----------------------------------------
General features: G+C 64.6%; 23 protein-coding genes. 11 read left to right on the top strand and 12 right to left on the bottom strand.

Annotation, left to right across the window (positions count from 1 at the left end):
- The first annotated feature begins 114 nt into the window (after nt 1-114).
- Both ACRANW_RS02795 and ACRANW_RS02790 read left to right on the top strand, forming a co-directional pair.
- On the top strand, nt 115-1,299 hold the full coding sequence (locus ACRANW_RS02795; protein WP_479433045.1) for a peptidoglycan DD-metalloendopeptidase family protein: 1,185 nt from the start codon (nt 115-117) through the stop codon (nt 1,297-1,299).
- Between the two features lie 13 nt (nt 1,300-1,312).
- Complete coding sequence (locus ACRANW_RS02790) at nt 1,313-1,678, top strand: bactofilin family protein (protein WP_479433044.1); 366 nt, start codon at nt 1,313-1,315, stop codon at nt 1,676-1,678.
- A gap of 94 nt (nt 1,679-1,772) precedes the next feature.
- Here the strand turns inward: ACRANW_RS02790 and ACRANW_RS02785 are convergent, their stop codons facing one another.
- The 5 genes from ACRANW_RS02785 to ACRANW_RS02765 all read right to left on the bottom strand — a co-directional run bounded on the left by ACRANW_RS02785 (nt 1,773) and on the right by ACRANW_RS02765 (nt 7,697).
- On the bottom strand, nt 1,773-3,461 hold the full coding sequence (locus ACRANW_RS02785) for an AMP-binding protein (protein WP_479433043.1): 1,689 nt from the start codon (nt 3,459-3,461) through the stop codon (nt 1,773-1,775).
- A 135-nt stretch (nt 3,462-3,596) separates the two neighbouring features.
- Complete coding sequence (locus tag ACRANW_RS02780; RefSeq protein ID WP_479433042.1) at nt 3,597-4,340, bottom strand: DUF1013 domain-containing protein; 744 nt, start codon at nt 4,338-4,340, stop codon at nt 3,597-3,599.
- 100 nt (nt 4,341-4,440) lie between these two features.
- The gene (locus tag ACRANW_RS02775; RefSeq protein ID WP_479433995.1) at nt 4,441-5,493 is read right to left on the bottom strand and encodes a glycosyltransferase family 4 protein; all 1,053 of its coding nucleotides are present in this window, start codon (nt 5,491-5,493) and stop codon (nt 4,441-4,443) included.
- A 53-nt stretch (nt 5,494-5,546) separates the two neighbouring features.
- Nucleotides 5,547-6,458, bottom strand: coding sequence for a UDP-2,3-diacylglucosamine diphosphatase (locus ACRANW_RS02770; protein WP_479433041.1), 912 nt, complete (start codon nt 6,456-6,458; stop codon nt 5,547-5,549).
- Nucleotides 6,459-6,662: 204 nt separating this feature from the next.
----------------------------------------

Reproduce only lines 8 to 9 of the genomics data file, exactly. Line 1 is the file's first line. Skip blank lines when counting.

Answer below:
- A gap of 94 nt (nt 1,679-1,772) precedes the next feature.
- Here the strand turns inward: ACRANW_RS02790 and ACRANW_RS02785 are convergent, their stop codons facing one another.